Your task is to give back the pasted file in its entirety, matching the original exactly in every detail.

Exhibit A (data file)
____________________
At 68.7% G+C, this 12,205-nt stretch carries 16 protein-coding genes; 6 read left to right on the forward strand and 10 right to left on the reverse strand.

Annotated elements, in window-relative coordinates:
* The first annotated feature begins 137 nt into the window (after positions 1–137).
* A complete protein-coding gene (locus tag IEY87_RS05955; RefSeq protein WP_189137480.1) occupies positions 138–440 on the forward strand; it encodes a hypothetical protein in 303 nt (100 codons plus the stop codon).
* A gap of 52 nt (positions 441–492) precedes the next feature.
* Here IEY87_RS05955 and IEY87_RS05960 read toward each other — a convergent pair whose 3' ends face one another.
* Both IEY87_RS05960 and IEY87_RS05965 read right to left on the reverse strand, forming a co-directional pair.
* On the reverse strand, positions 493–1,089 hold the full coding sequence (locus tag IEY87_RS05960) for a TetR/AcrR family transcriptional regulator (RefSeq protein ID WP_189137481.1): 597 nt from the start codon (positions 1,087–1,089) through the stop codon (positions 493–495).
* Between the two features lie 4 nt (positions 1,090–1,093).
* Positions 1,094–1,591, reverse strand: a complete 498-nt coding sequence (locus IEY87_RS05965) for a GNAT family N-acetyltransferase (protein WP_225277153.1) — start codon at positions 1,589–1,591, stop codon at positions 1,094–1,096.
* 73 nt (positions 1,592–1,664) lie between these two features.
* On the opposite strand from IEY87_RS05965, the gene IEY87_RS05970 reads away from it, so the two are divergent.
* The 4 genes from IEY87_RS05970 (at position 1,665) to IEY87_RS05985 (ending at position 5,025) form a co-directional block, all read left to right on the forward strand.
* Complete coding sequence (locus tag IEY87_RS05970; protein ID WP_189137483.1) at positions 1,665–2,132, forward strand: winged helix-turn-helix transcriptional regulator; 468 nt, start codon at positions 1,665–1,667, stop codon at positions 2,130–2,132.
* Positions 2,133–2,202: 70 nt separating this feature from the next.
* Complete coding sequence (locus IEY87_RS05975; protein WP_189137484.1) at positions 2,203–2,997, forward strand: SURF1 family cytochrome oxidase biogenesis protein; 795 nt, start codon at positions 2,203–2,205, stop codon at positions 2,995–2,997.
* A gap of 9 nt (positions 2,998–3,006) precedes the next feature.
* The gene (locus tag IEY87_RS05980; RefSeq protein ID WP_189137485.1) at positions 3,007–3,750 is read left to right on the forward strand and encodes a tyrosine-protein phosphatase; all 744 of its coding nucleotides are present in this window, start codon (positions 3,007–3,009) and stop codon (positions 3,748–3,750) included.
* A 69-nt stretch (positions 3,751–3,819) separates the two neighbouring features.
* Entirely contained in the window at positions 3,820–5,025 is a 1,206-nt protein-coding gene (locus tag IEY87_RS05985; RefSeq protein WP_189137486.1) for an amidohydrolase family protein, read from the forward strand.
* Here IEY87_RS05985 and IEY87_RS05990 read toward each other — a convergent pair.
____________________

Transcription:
At 68.7% G+C, this 12,205-nt stretch carries 16 protein-coding genes; 6 read left to right on the forward strand and 10 right to left on the reverse strand.

Annotated elements, in window-relative coordinates:
* The first annotated feature begins 137 nt into the window (after positions 1–137).
* A complete protein-coding gene (locus tag IEY87_RS05955; RefSeq protein WP_189137480.1) occupies positions 138–440 on the forward strand; it encodes a hypothetical protein in 303 nt (100 codons plus the stop codon).
* A gap of 52 nt (positions 441–492) precedes the next feature.
* Here IEY87_RS05955 and IEY87_RS05960 read toward each other — a convergent pair whose 3' ends face one another.
* Both IEY87_RS05960 and IEY87_RS05965 read right to left on the reverse strand, forming a co-directional pair.
* On the reverse strand, positions 493–1,089 hold the full coding sequence (locus tag IEY87_RS05960) for a TetR/AcrR family transcriptional regulator (RefSeq protein ID WP_189137481.1): 597 nt from the start codon (positions 1,087–1,089) through the stop codon (positions 493–495).
* Between the two features lie 4 nt (positions 1,090–1,093).
* Positions 1,094–1,591, reverse strand: a complete 498-nt coding sequence (locus IEY87_RS05965) for a GNAT family N-acetyltransferase (protein WP_225277153.1) — start codon at positions 1,589–1,591, stop codon at positions 1,094–1,096.
* 73 nt (positions 1,592–1,664) lie between these two features.
* On the opposite strand from IEY87_RS05965, the gene IEY87_RS05970 reads away from it, so the two are divergent.
* The 4 genes from IEY87_RS05970 (at position 1,665) to IEY87_RS05985 (ending at position 5,025) form a co-directional block, all read left to right on the forward strand.
* Complete coding sequence (locus tag IEY87_RS05970; protein ID WP_189137483.1) at positions 1,665–2,132, forward strand: winged helix-turn-helix transcriptional regulator; 468 nt, start codon at positions 1,665–1,667, stop codon at positions 2,130–2,132.
* Positions 2,133–2,202: 70 nt separating this feature from the next.
* Complete coding sequence (locus IEY87_RS05975; protein WP_189137484.1) at positions 2,203–2,997, forward strand: SURF1 family cytochrome oxidase biogenesis protein; 795 nt, start codon at positions 2,203–2,205, stop codon at positions 2,995–2,997.
* A gap of 9 nt (positions 2,998–3,006) precedes the next feature.
* The gene (locus tag IEY87_RS05980; RefSeq protein ID WP_189137485.1) at positions 3,007–3,750 is read left to right on the forward strand and encodes a tyrosine-protein phosphatase; all 744 of its coding nucleotides are present in this window, start codon (positions 3,007–3,009) and stop codon (positions 3,748–3,750) included.
* A 69-nt stretch (positions 3,751–3,819) separates the two neighbouring features.
* Entirely contained in the window at positions 3,820–5,025 is a 1,206-nt protein-coding gene (locus tag IEY87_RS05985; RefSeq protein WP_189137486.1) for an amidohydrolase family protein, read from the forward strand.
* Here IEY87_RS05985 and IEY87_RS05990 read toward each other — a convergent pair.